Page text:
50%: Amount of global coffee that once came from Haiti, which now exports just $1 million of coffee annually. Climate change, deforestation, embargoes, and competition from other nations have been the largest factors in coffees decline in Haiti.
130: Number of outlets Target operates in Canada, which now have an uncertain future as the retail giant is questioning selling the stores following poor sales since acquiring and converting the former Zellers locations.
0: Difference in nutrition between pomegranate that are water-stressed and those that are not according to research by Tiziana Centofanti, who is affiliated with the Center for Irrigation Technology and did the work on behalf of the US Department of Agriculture.
0.48: BOMP (bleeding on marginal probing) score that chewers of xylitol and maltitol sweetened gum chewers achieved according to a study by the Academic Center for Dentistry Amsterdam. Sugar-free gum chewers in the study had a score of 0.26, while non-chewers scores averaged 0.36. No statistical differences in plaque were found between groups.
12 pounds/year: Potential weight gain attributed to reduced calorie-burning by those with a history of depression and current marital hositility following a heavy meal -118 fewer calories up to 7 hours after- according to research by the Institute for Behavioral Medicine Research at The Ohio State University.
2X: Increase in shelf-life for produce sprayed with a new all-natural film produced by Apeel Sciences. With 1/3 of all food being thrown away and the tendency of produce to rot, it is hoped this product might reverse this trend as well as reduce the need for pesticides.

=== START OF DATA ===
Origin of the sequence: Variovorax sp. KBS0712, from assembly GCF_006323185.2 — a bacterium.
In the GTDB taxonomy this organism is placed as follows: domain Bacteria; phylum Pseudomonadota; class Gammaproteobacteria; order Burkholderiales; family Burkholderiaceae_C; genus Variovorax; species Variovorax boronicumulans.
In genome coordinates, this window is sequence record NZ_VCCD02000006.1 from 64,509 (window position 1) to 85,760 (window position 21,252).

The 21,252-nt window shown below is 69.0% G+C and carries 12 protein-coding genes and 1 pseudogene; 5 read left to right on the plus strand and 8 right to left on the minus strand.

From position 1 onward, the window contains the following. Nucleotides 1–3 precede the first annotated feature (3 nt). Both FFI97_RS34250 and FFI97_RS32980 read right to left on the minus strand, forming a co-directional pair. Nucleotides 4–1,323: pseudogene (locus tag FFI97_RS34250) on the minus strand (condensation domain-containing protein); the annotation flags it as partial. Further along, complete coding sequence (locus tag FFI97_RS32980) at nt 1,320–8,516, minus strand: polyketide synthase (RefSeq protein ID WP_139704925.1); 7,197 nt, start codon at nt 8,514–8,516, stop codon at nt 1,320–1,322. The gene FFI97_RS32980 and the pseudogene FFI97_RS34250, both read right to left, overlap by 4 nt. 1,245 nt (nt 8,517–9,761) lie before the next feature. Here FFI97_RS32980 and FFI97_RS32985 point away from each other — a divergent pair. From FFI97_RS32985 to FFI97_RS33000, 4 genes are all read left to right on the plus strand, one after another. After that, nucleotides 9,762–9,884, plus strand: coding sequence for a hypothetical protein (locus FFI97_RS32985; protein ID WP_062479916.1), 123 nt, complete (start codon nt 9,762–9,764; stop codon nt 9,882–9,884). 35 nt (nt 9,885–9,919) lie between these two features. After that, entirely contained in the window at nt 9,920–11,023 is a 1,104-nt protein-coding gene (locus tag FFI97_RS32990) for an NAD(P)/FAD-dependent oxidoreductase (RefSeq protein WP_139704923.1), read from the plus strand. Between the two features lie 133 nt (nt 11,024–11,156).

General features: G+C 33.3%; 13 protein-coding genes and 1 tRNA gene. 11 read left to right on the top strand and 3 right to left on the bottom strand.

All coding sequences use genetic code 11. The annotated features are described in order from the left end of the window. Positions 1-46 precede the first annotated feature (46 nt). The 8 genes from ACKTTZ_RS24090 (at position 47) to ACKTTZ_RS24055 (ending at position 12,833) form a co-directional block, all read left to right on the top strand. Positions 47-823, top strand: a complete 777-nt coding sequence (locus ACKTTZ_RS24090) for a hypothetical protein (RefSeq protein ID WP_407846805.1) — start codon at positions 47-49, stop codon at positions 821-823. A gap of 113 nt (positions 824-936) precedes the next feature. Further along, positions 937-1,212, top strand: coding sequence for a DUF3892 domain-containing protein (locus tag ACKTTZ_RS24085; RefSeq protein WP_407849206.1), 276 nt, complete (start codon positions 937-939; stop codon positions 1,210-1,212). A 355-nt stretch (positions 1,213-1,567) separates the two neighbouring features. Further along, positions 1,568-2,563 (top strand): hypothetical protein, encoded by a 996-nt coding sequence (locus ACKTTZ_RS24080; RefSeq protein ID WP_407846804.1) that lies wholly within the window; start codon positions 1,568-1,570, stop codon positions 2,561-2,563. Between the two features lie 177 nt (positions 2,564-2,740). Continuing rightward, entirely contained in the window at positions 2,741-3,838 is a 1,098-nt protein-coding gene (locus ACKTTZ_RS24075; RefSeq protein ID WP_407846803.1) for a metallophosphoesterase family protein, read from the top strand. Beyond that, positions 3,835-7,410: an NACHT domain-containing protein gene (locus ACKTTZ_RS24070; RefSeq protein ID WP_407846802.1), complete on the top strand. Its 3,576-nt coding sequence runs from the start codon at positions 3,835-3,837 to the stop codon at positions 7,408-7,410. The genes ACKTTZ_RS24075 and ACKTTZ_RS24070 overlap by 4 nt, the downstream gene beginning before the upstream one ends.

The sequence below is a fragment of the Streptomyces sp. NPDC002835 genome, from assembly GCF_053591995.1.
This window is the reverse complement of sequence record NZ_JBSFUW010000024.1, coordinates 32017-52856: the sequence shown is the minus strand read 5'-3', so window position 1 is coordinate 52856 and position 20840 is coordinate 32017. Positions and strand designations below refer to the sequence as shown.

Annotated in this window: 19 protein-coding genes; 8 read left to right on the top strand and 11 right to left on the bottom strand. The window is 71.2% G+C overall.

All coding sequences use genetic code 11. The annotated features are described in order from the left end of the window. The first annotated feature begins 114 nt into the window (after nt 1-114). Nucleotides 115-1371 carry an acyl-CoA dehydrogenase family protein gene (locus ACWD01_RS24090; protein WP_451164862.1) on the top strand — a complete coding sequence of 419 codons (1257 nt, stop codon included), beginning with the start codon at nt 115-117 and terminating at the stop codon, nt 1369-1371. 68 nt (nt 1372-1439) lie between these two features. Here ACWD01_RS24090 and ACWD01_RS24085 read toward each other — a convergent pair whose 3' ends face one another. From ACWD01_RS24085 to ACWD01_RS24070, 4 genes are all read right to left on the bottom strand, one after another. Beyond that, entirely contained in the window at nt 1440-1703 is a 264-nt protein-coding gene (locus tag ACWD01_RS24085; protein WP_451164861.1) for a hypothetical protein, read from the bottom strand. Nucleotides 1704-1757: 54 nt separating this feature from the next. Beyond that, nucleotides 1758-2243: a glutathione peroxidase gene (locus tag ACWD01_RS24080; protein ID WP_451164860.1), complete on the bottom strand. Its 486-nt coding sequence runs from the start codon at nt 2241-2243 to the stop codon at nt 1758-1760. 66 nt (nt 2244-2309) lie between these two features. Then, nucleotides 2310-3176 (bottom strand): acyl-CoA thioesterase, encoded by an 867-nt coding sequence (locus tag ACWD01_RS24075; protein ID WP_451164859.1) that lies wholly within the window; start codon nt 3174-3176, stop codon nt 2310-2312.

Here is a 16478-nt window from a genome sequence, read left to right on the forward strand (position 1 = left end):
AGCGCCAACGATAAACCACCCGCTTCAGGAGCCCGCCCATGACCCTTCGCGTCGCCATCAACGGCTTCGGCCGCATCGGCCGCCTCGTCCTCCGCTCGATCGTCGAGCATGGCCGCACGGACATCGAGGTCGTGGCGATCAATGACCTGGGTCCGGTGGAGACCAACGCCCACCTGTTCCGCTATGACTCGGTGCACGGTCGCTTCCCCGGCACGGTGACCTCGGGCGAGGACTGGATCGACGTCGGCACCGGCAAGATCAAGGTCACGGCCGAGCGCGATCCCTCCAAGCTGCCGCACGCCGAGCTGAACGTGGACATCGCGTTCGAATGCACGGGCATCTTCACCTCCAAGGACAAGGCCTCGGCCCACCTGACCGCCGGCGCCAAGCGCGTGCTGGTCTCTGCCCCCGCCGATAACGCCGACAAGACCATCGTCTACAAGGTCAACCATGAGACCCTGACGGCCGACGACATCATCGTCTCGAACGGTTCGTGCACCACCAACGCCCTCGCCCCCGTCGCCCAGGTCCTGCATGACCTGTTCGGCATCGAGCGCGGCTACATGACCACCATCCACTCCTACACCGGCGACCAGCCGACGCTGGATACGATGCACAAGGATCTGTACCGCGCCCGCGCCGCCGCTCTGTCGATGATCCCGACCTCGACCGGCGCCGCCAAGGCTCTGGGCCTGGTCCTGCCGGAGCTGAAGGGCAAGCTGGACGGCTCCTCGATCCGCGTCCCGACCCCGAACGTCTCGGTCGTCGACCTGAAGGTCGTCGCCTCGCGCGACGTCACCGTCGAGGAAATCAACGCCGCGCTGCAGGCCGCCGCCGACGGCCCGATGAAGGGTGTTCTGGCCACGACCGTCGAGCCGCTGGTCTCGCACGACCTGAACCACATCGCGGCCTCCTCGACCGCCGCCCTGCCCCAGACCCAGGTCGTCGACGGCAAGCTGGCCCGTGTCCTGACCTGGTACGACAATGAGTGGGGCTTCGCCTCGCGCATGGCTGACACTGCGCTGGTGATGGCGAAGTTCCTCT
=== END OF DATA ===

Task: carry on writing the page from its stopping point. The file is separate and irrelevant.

1/5: Amount of the $520 billion total food and beverage market dollar sales in 2013 made up of private label purchases according to Packaged Facts. With a current $102 billion in sales, and a 4% growth rate, the segment could reach $122 billion by 2018. Packaged Facts notes that organic private label investments and offerings have grown substantially in recent years.
50 minutes: Length of time it would take to burn the calories from an average soda through running. Johns Hopkins Bloomberg School of Public Health came up with this figure (which is for a 110 pound adolescent) as a means to combat the lack of attention Americans give to nutrition labels. The Hopkins teams believes teens may respond to messaging that converts calories into the number of miles, or length of time (running or walking) needed to burn calories consumed in food and drink products.
80%: Share of total antibiotics given to livestock. Research from the Stanford University School of Medicine suggest that mice given antibiotics to treat Salmonella infections grow sicker and may be more likely to spread disease. Denise Monack, PhD., the lead author of the study, suggests “If this [study’s findings on mice] holds true for livestock as well – and I think it will – it would have obvious public health implications.”
13%: Share of the 3,821 healthy children aged one to six in a St. Michael’s Hospital study published in the Canadian Medical Association Journal that drink non-cow’s milk (rice, almond, soy, or goat). The researchers found that children who drank non-cow’s milk had lower levels of vitamin D in their blood compared to drinkers of cow’s milk. Every 100 milliliters of cow’s milk must be fortified with 40 units of vitamin D, while fortifying non cow’s milk is voluntary.